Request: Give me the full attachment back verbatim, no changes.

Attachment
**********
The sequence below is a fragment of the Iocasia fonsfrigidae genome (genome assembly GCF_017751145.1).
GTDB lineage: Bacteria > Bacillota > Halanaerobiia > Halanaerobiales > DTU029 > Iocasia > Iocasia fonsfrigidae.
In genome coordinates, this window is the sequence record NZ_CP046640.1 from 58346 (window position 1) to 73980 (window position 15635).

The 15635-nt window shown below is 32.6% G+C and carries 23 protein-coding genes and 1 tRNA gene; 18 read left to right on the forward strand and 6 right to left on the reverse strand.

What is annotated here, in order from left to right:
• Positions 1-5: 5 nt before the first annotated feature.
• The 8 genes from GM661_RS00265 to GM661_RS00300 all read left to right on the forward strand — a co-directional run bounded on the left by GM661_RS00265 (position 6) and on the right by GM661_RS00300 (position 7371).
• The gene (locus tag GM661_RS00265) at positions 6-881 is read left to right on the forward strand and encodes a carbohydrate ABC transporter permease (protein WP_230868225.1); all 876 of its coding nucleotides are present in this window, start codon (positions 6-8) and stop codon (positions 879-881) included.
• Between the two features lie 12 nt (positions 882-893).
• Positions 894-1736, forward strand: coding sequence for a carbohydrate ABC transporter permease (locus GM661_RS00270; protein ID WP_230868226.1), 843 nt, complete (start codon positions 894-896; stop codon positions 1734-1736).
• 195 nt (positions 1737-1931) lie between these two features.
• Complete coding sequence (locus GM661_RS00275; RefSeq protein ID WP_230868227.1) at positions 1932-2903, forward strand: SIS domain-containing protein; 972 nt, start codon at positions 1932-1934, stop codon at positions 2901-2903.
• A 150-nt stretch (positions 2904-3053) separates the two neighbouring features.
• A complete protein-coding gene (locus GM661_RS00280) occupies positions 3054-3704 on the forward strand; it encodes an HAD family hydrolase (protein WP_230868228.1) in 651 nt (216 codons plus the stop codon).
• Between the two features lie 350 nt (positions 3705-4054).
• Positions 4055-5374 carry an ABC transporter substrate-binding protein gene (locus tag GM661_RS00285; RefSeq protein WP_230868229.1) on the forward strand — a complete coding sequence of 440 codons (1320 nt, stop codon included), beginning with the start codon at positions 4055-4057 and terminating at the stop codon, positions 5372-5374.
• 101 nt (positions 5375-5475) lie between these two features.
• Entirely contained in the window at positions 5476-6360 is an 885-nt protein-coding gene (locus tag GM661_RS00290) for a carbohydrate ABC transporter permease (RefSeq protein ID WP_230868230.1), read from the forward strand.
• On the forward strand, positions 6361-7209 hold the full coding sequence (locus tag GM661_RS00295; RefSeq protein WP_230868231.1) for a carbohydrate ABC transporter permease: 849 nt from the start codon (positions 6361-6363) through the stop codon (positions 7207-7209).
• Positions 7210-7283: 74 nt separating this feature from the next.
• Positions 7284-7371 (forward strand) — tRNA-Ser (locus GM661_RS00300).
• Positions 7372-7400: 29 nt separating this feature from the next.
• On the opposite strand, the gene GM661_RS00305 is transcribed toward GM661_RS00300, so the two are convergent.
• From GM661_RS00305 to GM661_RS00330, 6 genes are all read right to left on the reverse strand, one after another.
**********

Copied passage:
The sequence below is a fragment of the Iocasia fonsfrigidae genome (genome assembly GCF_017751145.1).
GTDB lineage: Bacteria > Bacillota > Halanaerobiia > Halanaerobiales > DTU029 > Iocasia > Iocasia fonsfrigidae.
In genome coordinates, this window is the sequence record NZ_CP046640.1 from 58346 (window position 1) to 73980 (window position 15635).

The 15635-nt window shown below is 32.6% G+C and carries 23 protein-coding genes and 1 tRNA gene; 18 read left to right on the forward strand and 6 right to left on the reverse strand.

What is annotated here, in order from left to right:
• Positions 1-5: 5 nt before the first annotated feature.
• The 8 genes from GM661_RS00265 to GM661_RS00300 all read left to right on the forward strand — a co-directional run bounded on the left by GM661_RS00265 (position 6) and on the right by GM661_RS00300 (position 7371).
• The gene (locus tag GM661_RS00265) at positions 6-881 is read left to right on the forward strand and encodes a carbohydrate ABC transporter permease (protein WP_230868225.1); all 876 of its coding nucleotides are present in this window, start codon (positions 6-8) and stop codon (positions 879-881) included.
• Between the two features lie 12 nt (positions 882-893).
• Positions 894-1736, forward strand: coding sequence for a carbohydrate ABC transporter permease (locus GM661_RS00270; protein ID WP_230868226.1), 843 nt, complete (start codon positions 894-896; stop codon positions 1734-1736).
• 195 nt (positions 1737-1931) lie between these two features.
• Complete coding sequence (locus GM661_RS00275; RefSeq protein ID WP_230868227.1) at positions 1932-2903, forward strand: SIS domain-containing protein; 972 nt, start codon at positions 1932-1934, stop codon at positions 2901-2903.
• A 150-nt stretch (positions 2904-3053) separates the two neighbouring features.
• A complete protein-coding gene (locus GM661_RS00280) occupies positions 3054-3704 on the forward strand; it encodes an HAD family hydrolase (protein WP_230868228.1) in 651 nt (216 codons plus the stop codon).
• Between the two features lie 350 nt (positions 3705-4054).
• Positions 4055-5374 carry an ABC transporter substrate-binding protein gene (locus tag GM661_RS00285; RefSeq protein WP_230868229.1) on the forward strand — a complete coding sequence of 440 codons (1320 nt, stop codon included), beginning with the start codon at positions 4055-4057 and terminating at the stop codon, positions 5372-5374.
• 101 nt (positions 5375-5475) lie between these two features.
• Entirely contained in the window at positions 5476-6360 is an 885-nt protein-coding gene (locus tag GM661_RS00290) for a carbohydrate ABC transporter permease (RefSeq protein ID WP_230868230.1), read from the forward strand.
• On the forward strand, positions 6361-7209 hold the full coding sequence (locus tag GM661_RS00295; RefSeq protein WP_230868231.1) for a carbohydrate ABC transporter permease: 849 nt from the start codon (positions 6361-6363) through the stop codon (positions 7207-7209).
• Positions 7210-7283: 74 nt separating this feature from the next.
• Positions 7284-7371 (forward strand) — tRNA-Ser (locus GM661_RS00300).
• Positions 7372-7400: 29 nt separating this feature from the next.
• On the opposite strand, the gene GM661_RS00305 is transcribed toward GM661_RS00300, so the two are convergent.
• From GM661_RS00305 to GM661_RS00330, 6 genes are all read right to left on the reverse strand, one after another.